education,  history,  meaning of life

situated within history

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Today I am thinking about the places that inspire me. I am thinking about Arcadia Village, and about Victoria Settlement. I am thinking about the ornamental and vegetable garden at the Botanical Gardens in Montreal, and how I was drawn to it despite it being one of the plainer uglier parts of the garden because I found it inspiration to think of people historically cultivating a much wider collection of the plants than most gardeners today, and with more of a dependency upon those plants. I am thinking of libraries filled with books, a recording of thoughts past, a source of knowledge.

I’m thinking about why these places inspire me. I’m thinking about how I want to belong to something bigger than myself. I want to be a link in the chain from the past to the future. I want to see my life as but the tiniest footnote in an unbelievably huge story that stretches back to the dawn of the universe and incorporates everything from the decaying of hydrogen into other other elements onwards through that great amazing forming of our planet and the amazingly slow process by which it became what it is today and on into whatever might come tomorrow. The universe is huge, greater than any of us can imagine and we know so little about it or about our past.

I want to know about the past. I want to turn to daydream about what life might have been like in earlier times, and I want to read the great works of literature to try to understand how others dealt with the falling apart of their empires. I want my own challenges and worries to be put into perspective by the knowledge of what people have endured already. I want my preconceptions to be challenged by the knowledge that others have thought differently before and will think differently in the future.

I was watching a documentary about ancient Egyptian engineering with my children and I was thinking how many religions involved honoring the dead and trying to preserve the memory of them. Many religions involve emphasising and preserving the chain from past to present to future. Somehow it makes sense to me that religions would do that, or rather, it makes sense to me that preserving the chain of memories of the past is part of a religious journey. Positioning oneself and one’s loved ones as a part of a larger picture is a religious act, I think. It shifts the focus of a person’s life outward.

Yesterday I saw some sword fighters from the society of  creative anachronism and I talked to a lady there about sprang, a type of string-work. Fingerweaving is a part of who I am, so talking with someone else about strings work was refreshing. There are people attempting to preserve the skills of the past.

Afterwards when I was home I found myself thinking about the book Fahrenheit 451, and how in the story individuals preserve books within themselves. I started to think about how anyone with an interest in the past, whether it is historical knowledge or skills, can be like that. We can preserve bits of the past, carrying them with us, and it is important to do that.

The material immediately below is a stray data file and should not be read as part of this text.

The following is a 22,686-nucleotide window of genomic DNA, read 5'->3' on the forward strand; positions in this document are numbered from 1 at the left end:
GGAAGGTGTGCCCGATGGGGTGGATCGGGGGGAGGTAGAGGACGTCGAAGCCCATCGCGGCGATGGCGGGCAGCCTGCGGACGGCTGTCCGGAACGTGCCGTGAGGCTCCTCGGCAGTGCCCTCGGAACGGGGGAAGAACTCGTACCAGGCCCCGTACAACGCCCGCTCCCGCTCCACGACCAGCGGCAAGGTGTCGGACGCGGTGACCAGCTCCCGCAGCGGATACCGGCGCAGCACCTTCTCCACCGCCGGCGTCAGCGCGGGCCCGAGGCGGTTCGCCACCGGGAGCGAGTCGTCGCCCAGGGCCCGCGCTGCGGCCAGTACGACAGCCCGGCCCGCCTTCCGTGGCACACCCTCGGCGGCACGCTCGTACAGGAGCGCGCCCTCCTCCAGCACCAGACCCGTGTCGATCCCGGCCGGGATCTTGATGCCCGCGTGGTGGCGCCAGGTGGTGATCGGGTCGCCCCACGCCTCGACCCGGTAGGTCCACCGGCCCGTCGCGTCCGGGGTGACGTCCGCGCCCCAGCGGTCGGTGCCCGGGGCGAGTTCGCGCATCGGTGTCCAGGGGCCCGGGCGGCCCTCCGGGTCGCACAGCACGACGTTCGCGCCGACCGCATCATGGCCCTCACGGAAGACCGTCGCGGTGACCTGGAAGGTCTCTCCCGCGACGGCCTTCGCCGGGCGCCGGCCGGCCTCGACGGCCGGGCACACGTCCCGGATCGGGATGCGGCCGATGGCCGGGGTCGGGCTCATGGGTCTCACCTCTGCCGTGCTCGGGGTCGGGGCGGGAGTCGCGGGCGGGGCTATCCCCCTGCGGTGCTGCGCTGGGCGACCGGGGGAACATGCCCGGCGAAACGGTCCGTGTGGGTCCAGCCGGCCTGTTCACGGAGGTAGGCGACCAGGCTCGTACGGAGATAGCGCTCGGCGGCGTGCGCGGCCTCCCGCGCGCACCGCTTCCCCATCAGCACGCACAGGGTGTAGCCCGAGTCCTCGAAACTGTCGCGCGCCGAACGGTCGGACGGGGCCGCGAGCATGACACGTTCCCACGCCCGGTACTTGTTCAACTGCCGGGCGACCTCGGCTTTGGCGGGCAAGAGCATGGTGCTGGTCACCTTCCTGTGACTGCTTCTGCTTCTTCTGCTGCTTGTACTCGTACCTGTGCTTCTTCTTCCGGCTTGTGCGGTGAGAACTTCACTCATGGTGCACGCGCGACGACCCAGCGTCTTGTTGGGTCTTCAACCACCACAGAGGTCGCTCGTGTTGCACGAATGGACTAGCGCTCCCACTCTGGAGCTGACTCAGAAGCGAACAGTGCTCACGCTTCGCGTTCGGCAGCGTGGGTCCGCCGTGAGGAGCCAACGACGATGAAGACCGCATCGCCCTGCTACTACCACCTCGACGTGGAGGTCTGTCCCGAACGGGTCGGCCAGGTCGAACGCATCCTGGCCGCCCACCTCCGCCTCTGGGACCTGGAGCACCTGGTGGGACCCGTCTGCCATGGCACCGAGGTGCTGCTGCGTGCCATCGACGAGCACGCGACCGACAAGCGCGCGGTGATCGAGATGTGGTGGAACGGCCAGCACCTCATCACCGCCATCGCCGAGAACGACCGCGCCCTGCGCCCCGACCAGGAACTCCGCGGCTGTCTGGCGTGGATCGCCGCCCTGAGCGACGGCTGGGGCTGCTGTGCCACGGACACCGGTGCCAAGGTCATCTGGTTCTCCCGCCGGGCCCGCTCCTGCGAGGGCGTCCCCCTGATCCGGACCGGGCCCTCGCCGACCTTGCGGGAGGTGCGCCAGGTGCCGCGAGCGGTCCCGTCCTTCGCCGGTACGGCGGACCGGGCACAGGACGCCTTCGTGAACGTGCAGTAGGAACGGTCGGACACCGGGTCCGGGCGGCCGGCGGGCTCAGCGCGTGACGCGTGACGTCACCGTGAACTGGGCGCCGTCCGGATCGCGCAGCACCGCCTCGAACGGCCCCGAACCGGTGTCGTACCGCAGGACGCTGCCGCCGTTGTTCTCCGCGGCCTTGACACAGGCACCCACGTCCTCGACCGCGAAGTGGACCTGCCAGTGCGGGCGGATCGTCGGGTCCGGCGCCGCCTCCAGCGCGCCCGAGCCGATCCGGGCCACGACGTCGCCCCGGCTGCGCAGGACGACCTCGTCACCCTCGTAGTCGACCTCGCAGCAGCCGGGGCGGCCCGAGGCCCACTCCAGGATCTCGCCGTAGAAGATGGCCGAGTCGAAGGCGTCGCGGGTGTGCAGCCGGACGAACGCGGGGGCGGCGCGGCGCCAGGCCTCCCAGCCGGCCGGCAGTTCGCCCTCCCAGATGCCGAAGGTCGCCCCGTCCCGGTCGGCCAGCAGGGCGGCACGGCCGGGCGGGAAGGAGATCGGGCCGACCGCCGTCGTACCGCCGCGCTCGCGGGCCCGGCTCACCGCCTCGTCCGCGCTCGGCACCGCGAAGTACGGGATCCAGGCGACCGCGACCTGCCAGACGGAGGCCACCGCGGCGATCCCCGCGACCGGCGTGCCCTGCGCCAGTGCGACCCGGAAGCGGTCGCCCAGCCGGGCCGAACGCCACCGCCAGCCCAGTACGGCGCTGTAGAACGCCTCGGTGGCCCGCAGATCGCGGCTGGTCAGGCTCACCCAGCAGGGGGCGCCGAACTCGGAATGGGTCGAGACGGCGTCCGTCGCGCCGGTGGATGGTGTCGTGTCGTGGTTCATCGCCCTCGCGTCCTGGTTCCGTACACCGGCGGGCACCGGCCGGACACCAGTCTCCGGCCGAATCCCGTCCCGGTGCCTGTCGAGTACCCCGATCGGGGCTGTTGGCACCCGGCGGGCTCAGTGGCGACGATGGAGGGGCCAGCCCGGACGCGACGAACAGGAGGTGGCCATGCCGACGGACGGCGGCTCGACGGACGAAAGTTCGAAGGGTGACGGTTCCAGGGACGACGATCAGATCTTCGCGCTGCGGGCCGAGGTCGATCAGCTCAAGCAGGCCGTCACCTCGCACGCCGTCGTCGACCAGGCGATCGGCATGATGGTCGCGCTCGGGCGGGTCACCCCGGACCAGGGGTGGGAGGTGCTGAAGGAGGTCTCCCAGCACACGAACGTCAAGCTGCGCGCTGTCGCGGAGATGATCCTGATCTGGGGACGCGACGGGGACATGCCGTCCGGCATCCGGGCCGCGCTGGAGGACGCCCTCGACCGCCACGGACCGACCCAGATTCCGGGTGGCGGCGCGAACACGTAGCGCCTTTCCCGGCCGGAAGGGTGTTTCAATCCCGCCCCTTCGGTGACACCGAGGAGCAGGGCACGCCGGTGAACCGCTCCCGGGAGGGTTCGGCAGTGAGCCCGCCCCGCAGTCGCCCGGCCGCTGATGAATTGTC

In some ways it seems like practicing older skills is not necessary. Surely we have written records of any known skills. Of course our records are on paper or computer, and two or three thousand years into the future we can hardly expect them to remain readable but I think the more compelling argument about the need to preserve history within oneself is because knowledge within books is not alive. It is in storage. It exists only to the extent that people read it, think about it, talk about it. To know that the information is preserved in writing is good but it is in some ways like a play read and not performed. There is magic in the performance, in the interpretation and experience of it that cannot be found by silently looking over the lines.

Homeschooling my children, I know that the secret to getting them to learn something is to make it part of every day life. If we act like certain information is relevant only in schools and textbooks then children are justified in forgetting the information. The periods of history are relevant only if we talk about them, reference to them, draw our heroes and stories from them. Science is the same thing. The names of elements are important only to the extent that knowledge of the elements can help us understand the matter around us – why some things rust, why others don’t, why things burn and how to build with things. Yet we can enrich our lives so much by drawing upon both science and history. Each new idea, new story or big of information becomes like another color of pencil crayon giving greater depth and range to our pictures.

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